House I built 8 yrs ago caught on fire. Preliminary is that it started in the CB panel.
As the homebuilder can the insurance co. come after me ? Also what do you look for
to tell if the slab can be rebuilt on? Thanks.
Edited 12/8/2003 6:06:29 PM ET by york
Are you a contractor? If so how do you know? (Note - No insult is intended. In many areas people may call themselves a contractor without any training, certification or licensing.) Have you taken any courses or received any training in the trades you worked on? Are you licensed and insured? In all the trades you worked in, particularly electrical work?
Was the job permitted. Was it built as approved by the building department or were changes, particularly in respect to the electrical system, made? If permitted was the job inspected for each phase, particularly the electrical work?
General rule is that anyone can sue anyone. If your insured for the work you did the financial side is likely covered by your insurance.
On the up side:
Has the CB panel been worked on or modified by anyone after your completion? Who did the work? Were they licensed, trained, insured? Was the work, if applicable, permitted and inspected?
Was the house, particularly the electrical panel, properly maintained?
Lots of questions.
> General rule is that anyone can sue anyone.
Yup, so the determining factor is often whether you have deep enough pockets to be worth it.
I was the general contractor. The electrician who did the work is licensed. The building inspector from the bldg dept did a electrical inspection. The current occupants are the second owners of the house. So I have no idea if any work was performed on the system. During the warranty period there were no callbacks on the electrical system. I called the fire marshall who did the post fire insp and he said the investigation is still open. He also said they may never know the cause.
Seeing as that the electrical job was done by a licensed electrical contractor and was inspected I think your pretty well protected. I wouldn't worry too much.
They could still sue, the ability to sue doesn't assume a successful outcome or any settlement for the person suing, but I think your about as well protected as you can be. Likely any negative settlement would be handled by your insurance. Seems, IMHO, to be pretty unlikely for you see any negative fallout. Stuff happens. That is why you have insurance if it should go against you.
"can the insurance co. come after me?"
Sure. But is it likely? I don't think so, unless there was something definitive and agregess (sp?). For instance: Al wire but the C/B not rated for Cu/Al. Even charred remains of that oversight would remain and determine blame.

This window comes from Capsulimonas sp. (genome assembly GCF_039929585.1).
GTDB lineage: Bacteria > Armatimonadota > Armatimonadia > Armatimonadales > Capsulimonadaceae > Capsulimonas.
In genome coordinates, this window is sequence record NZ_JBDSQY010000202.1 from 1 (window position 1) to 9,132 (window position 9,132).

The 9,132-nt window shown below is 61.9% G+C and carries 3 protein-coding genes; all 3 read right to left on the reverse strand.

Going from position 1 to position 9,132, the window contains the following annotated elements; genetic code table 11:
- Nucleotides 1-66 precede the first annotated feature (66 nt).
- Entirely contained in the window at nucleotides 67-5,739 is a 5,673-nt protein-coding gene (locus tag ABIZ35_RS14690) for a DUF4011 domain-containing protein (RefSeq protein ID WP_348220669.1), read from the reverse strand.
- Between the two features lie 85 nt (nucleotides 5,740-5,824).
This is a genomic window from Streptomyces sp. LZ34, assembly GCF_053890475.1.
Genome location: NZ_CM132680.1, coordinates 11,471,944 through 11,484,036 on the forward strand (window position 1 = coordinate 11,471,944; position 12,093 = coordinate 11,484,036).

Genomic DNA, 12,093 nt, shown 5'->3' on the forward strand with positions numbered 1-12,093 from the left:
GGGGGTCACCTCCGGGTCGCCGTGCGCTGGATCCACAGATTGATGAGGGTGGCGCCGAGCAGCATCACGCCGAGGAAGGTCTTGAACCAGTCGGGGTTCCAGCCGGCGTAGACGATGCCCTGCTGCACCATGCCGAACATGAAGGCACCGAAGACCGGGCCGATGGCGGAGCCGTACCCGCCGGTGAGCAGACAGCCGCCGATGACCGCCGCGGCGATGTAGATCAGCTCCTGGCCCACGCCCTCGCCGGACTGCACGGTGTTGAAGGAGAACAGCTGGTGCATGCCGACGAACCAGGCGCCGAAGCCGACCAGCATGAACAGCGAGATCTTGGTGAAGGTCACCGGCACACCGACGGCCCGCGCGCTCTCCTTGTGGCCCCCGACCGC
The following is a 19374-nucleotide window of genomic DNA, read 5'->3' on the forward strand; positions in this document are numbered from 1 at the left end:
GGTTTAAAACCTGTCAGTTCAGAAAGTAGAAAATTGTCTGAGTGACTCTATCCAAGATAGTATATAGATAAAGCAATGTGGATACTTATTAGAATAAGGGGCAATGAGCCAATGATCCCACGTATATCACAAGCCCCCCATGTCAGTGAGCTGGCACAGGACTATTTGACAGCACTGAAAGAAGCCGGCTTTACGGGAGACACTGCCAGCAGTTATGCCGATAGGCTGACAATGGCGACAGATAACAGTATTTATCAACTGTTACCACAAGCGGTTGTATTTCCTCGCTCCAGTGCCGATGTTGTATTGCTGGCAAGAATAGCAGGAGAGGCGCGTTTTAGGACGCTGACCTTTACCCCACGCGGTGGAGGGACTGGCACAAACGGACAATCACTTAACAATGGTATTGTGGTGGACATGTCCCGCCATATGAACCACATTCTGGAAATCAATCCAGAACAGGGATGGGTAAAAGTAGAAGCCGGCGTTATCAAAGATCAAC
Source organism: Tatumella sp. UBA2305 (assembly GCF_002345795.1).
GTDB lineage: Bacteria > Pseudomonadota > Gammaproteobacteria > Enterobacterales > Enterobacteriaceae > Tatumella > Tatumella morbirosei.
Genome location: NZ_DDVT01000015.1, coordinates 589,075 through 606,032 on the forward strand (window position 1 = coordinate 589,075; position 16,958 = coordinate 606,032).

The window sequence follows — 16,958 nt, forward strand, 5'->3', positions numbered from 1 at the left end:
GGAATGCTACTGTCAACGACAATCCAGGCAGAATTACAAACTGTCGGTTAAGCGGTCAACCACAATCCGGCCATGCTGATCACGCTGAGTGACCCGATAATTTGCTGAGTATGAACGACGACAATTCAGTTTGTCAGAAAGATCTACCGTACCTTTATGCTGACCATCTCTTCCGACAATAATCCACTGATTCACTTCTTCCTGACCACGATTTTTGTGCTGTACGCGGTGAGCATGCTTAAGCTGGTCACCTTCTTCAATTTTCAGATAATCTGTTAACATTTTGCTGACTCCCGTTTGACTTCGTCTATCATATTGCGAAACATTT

But was it an undertightened terminal? Or a C/B that developed a fault? Did the current homeowner run their hand down the panel to check for a hot C/B on a regular basis? It should be done, even if most people don't (check C/Bs, clear brush, test GFCIs, clean gutters, etc).
You are also, likely, not a "deep pocket" from the insurance company's perspective. And they have limited abilities and willingness to investigate every little house fire. It is easier to raise everyone's premium another $0.003. I see them settling even on pretty obvious cases of the building owner committing arson. They investigate but without a "prepondance of evidence" could they prevail?
"Also what do you look for to tell if the slab can be rebuilt on?"
This was discussed at some length about 2-3 months ago. Try searching the archives.
>> agregess (sp?)
Since you asked, egregious. From Latin ex gregare, outside the herd. Gregare is also the root of gregarious. And aggregate.
you should not be held liable if everything passed inspection for the origional occupancy permit. was there some kind of home inspection done before the sale to the current homeowners?
That's a good question. I don't know if there was an pre-buy done buy the second owner. I read were a lot of house fires are caused buy cigarettes and extension cords. In the case of extension cords and overloading a circuit why wouldn't the CB trip?
many things can happen from a waterleak to a bad breaker. how is the connection to the house made? is it pipe or s-e cable?
i used to do insurance claims as an adjuster and unless something was very wrong they just paid the bill per their contract with the insured. sometimes if things just didn't look right they would call in a forensic inspector and this could range anywhere from another electrician to an engineering firm.
if the products were u-l listed and the job was done by a professional you shouldn't worry too much.
do you have any contact with the homeowners there now? you might want to suggest to them hiring and independent adjuster to make sure they get paid fairly.the adjuster is not there to look for blame but to act as an agent for the insured. some companies try to cheap out on paying what is fair. this happens more with automobile claims than homeowner claims.